Archiving the Digital Age

October is American Archives Month! We’re celebrating the work of archivists and the importance of archives with a series of blog posts about the electronic records. Today’s post comes from Elle Benak of the National Archives History Office.

Memorandum on Managing Government Records, November 28, 2011. (Office of the Federal Register, National Archives)

On November 28, 2011, President Obama signed a memorandum issuing an executive branch–wide order that all government agencies must reorganize and improve their records management by transitioning to systems that could properly manage electronic records.

The goal of this memorandum was to create a records management system that would “improve performance and promote openness and accountability by better documenting agency actions and decisions.” Improving records management was also seen as a way to minimize expenses.

In the memorandum, Obama stressed that well-managed records allow agencies to analyze programs, operate efficiently, save money, and share knowledge with other agencies as well as the general public.

In short, they are the backbone of an open government.

President Obama recognized the need to transition from paper recordkeeping to a digital system. In his memorandum, he called for a framework that can organize the electronic communications and systems that have “radically increased the volume and diversity of information that agencies must manage.”

The memorandum tasked the National Archives with creating a framework in which government agencies can hand over their permanent records in a more efficient manner.

Statement by Archivist of the United States David S. Ferriero: Release of Presidential Memorandum on Managing Government Records, November 11, 2011. (National Archives)

The goal was to create a uniform system that organizes and stores electronic documents, thus preserving the history of our modern government. It will help future agencies learn from past decisions as well as inform the citizens of the United States on what their government is doing.

Within 30 days agencies had to report to the Archivist of the United States as well as the Director of Office Management and Budget the name of a senior agency official who would supervise an agency-wide evaluation of its records management programs.

These evaluations, which were to be completed in 120 days, were to focus on electronic records, including email and social media. Agencies were to evaluate their current records management program and give examples of what records management tools provided by the National Archives could help them make improvements.

The National Archives and the Director of Office Management and Budget released a Records Management Directives on August, 24, 2012, which created a guide for agency heads on what specific steps could be taken to improve record management.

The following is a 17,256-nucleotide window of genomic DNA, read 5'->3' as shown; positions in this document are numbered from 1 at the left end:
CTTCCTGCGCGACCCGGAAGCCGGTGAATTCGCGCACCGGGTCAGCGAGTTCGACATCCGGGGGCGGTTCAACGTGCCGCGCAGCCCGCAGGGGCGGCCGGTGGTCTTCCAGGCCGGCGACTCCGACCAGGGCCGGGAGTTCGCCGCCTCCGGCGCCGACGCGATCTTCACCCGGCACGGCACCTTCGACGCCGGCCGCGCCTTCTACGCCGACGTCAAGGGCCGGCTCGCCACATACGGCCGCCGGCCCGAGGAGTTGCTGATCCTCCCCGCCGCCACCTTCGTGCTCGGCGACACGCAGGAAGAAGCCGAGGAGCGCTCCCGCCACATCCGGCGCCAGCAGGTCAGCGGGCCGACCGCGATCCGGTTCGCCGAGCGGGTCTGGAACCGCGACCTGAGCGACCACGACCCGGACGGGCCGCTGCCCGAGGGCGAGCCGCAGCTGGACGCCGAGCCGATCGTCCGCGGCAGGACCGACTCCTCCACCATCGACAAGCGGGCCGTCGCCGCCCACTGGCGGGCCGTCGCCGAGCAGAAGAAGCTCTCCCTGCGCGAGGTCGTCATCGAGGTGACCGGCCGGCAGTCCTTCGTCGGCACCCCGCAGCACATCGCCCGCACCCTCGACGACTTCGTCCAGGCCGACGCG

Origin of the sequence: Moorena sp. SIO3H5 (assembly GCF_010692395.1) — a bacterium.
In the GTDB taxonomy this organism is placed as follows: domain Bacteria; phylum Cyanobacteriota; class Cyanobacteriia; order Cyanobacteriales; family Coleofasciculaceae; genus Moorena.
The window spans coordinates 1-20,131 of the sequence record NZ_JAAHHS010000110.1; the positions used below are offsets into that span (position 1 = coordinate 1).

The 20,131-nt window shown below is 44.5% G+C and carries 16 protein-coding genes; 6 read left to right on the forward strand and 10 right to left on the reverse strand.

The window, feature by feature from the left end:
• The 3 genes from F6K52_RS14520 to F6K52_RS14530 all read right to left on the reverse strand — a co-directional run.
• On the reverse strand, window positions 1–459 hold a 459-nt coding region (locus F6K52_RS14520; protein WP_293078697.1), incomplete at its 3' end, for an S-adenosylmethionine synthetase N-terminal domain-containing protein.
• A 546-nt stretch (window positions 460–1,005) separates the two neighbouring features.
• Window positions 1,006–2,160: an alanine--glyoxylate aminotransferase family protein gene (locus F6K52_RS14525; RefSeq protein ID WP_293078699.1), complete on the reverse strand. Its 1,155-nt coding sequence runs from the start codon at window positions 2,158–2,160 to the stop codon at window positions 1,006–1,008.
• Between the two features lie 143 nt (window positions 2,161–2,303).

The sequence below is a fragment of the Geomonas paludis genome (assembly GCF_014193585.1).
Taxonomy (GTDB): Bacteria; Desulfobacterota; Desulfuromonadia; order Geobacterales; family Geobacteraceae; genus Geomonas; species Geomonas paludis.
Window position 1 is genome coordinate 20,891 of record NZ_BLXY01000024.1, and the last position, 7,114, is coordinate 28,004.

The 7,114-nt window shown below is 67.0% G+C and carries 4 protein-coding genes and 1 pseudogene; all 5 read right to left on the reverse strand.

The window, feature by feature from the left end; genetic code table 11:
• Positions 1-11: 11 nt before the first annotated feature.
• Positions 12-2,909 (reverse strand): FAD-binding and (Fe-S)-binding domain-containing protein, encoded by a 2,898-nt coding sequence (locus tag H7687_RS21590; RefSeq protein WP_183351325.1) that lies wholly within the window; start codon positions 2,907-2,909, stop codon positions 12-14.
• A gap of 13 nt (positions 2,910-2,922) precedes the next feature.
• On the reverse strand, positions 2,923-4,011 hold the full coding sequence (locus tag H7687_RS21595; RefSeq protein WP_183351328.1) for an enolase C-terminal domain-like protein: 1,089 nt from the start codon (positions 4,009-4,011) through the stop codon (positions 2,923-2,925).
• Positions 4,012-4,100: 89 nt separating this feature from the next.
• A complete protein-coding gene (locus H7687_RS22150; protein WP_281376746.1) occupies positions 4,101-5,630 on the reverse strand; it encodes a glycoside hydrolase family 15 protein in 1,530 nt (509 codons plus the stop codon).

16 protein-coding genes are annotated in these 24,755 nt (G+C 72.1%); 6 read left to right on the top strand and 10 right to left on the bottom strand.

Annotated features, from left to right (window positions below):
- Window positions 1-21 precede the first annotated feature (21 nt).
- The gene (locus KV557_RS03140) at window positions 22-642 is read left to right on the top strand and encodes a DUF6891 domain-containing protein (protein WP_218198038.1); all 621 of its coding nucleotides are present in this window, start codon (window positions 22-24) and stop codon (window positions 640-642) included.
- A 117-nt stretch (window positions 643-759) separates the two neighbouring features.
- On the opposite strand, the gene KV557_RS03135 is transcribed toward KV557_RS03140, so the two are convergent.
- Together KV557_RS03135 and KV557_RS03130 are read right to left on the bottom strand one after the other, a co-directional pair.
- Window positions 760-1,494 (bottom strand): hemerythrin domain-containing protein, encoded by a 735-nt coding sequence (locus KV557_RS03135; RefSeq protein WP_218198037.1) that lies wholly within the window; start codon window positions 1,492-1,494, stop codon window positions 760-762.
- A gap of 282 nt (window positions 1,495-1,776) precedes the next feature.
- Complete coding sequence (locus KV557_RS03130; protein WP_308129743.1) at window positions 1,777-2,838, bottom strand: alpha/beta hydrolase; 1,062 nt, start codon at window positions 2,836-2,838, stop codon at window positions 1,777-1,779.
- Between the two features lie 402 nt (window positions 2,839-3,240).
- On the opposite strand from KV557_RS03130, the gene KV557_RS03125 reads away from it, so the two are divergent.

Directive on Managing Electronic Records, August 24, 2012. (Courtesy of the White House)

The directive issued that all government agencies, regardless of power or security classification, had to “eliminate paper and use electronic recordkeeping.”

The directive also stated that the National Archives would review “relevant portions of the Code of Federal Regulations” to assist agencies with more efficient regulations to help implement electronic recordkeeping.

The directive issued a deadline of 2019 for all government agencies to have an electronic records system in place to digitally manage their records.

Since the memorandum has been published, the National Archives has been hard at work producing guidelines and tools to help agencies transfer and organize their electronic records.

The National Archives has supplied agencies with transfer guidance format sheets, which detail what formats work best for certain digital documents.

Criteria for Managing Email Records in Compliance with the Managing Government Records Directive, April 6, 2016. (National Archives)

We have educated the agencies on managing electronic records as well as clarified any issues that may arise in storing these documents. We have also provided guidance sheets on information that has to be submitted with the holdings, helping agencies properly store and transfer documents.

The agencies are expected to hold and store documents for 15 to 30 years; the archival documents then have to be transferred to the National Archives for permanent storage.

The most common forms to transfer records to the National Archives are in the format of magnetic tape, CD-ROM, or File Transfer Protocol.

The National Archives is updating its tools and regulations every year to create more efficient systems to help agencies manage their records.  

This means that, moving forward, the National Archives will be able to better organize permanent records from agencies and more efficiently make them available to the public.

The National Archives National Records Management Program Blog, Records Express, posts information on the requirements laid out in the President’s Memorandum.


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